LYARI and Boston. A world separates them. But they have a common connection. Coach Emad. That was the young man of 24 with a passion for football. He passed away in May 2018 leaving his family shattered. He died “of suicide”. That is how his mother, Atia Naqvi, a psychologist, puts it.
Mental illness is on the rise in our society, she tells me. It can lead to suicide. Yet we do not want to talk about it because of the double stigma. Mental illness is “disgraceful” but suicide is worse.
For her, it needed courage to be so open about Emad’s tragedy. “But he was my son and I love him and don’t hold him responsible,” she says firmly.
Normally when one hears of a case of suicide, the reaction is one of shock, and then comes the impulse to conceal the facts about the circumstances of the victim’s death. But Atia refused to do that as she perceived her son’s intentional act differently.
The fact is that we generally don’t even want to think about such issues as there are many contradictions in them and we are a people who avoid calling a spade a spade. We prefer ambiguity in order to avoid a discourse on suicide, the changes in the mental health law notwithstanding. We stick to our comfort zone of black and white. We only pay passing attention to the issue when mental health specialists speak about suicide as they did yesterday which was World Mental Health Day.
He was so gentle, so talented and lively. He loved children and they loved him.
When an incident is reported in the media, we comment on it in passing. But if you meet someone who has lost a relative in this manner then the multidimensionality of it all strikes you. It is not the usual kind of bereavement that one encounters all the time — so personal to the bereaved and yet no different from that of others. But suicide is not the same. Each victim is unique.
Atia decided when the news came that she would tell the truth. Hers is a mother’s perspective on suicide. Naturally, she wants to celebrate Emad’s life. He was so gentle, so talented and lively. He loved children and they loved him. He was at the university and also training to be a football coach in Boston. Above all, he was sensitive to the extreme with a high sense of altruism.
Then there is also the guilt to cope with — which is inevitable. Atia’s daughter Shehrbano, who is studying English at the John Cabot University in Rome, and is affected by the loss of her brother, captures this emotion in her exquisite poem There Will Always Be Guilt.
She writes, “even as we accept your leave/ by picking out marble to erect/ beneath the tree’s canopy/and etch your identity/on either side so we will always/ have a place for you to be — / there will still be guilt/ even as we sit in the silent/ noise of our memories playing/on repeat as we sift through/ to find signs of nothingness,/ for you never meant for us to see/ so at least there is solidarity— / there will still be guilt/ ….even as I wrap myself/ in colours again and/ laugh to be heard,/ and the world saves me a space/ like a friend in the classroom,/ waiting to return/ whenever I was ready to face/ a life after your death/ and I finally take my seat--/ there will still be guilt.”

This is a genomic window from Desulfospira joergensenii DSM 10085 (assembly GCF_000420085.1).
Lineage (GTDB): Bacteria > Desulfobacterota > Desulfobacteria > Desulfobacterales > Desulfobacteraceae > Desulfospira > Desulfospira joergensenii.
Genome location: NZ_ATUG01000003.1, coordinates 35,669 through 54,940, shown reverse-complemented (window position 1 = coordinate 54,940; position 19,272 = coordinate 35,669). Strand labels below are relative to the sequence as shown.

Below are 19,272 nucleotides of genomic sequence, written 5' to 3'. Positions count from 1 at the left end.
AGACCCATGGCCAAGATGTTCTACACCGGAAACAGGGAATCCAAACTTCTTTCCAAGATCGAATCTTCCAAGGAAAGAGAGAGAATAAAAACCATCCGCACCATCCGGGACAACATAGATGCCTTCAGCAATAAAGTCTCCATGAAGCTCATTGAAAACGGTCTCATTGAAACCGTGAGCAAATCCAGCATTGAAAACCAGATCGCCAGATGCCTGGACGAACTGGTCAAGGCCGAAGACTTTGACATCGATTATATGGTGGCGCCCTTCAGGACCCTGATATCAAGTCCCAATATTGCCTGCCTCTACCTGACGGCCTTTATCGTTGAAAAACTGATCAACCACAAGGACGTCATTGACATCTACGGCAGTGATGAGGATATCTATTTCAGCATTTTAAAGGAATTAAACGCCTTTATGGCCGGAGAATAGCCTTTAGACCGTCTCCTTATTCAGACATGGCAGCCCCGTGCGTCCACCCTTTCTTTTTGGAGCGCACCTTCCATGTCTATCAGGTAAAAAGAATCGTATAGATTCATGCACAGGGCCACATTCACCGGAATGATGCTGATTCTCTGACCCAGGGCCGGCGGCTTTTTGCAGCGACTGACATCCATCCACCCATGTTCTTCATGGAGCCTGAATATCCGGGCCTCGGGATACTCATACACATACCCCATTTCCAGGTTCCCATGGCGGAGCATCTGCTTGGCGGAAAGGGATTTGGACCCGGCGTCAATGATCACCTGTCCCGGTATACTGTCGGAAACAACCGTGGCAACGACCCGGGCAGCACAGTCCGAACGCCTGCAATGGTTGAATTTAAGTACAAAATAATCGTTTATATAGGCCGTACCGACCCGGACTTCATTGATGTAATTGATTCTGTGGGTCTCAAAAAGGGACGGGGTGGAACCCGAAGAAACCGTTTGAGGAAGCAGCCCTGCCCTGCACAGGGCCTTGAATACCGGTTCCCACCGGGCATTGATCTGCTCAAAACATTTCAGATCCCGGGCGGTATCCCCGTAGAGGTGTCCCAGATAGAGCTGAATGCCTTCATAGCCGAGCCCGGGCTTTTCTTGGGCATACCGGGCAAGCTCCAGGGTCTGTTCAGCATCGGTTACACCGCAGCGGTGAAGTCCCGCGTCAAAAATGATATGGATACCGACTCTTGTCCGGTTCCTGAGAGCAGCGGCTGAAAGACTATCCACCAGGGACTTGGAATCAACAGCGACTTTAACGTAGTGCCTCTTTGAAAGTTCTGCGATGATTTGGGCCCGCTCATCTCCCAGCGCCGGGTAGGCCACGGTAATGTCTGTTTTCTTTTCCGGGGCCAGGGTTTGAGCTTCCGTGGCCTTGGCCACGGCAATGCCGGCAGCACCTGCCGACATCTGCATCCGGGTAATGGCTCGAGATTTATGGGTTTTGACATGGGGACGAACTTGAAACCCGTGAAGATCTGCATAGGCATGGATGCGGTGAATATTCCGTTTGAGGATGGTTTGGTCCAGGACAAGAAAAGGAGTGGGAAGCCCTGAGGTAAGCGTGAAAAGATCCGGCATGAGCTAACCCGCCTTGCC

Atia is upset about the pressures our schools place on our children and thus on their parents. It has all become so competitive that it is becoming difficult for many students to cope. It is not that they are not up to the mark. They are talented but they have their own priorities, only if they are given a choice. But our system only favours the best.
She has 10 mothers in the support group that she set up after Emad’s death “to heal herself”. All of them have lost a son or a daughter to suicide. Press reports say 15 to 35 people end their lives every day in Pakistan. The World Health Organisation tells us that suicide is the second highest cause of death in youth (15 to 29 years old).
It is time that parents started resisting irrational pressures. Those who have suffered a loss have to live with it but they must take care of themselves. For Atia it is meditation, yoga, introspection and practising mindfulness. She feels that we submit too much to the demands of our environment and culture and put ourselves on the back-burner. She talks about exploring one’s “soul”, which according to her is the psychic energy everyone possesses that carries one’s cognitive and familial blueprint. Listen to it more closely, she suggests.
And do celebrate your child. Atia is already doing it. She and her husband Azfar have started the Coach Emad Football Academy for children in Lyari and at present 200 children are being provided equipment and training. That is to honour Emad’s ambition. That is what he would have liked.
Published in Dawn, October 11th, 2019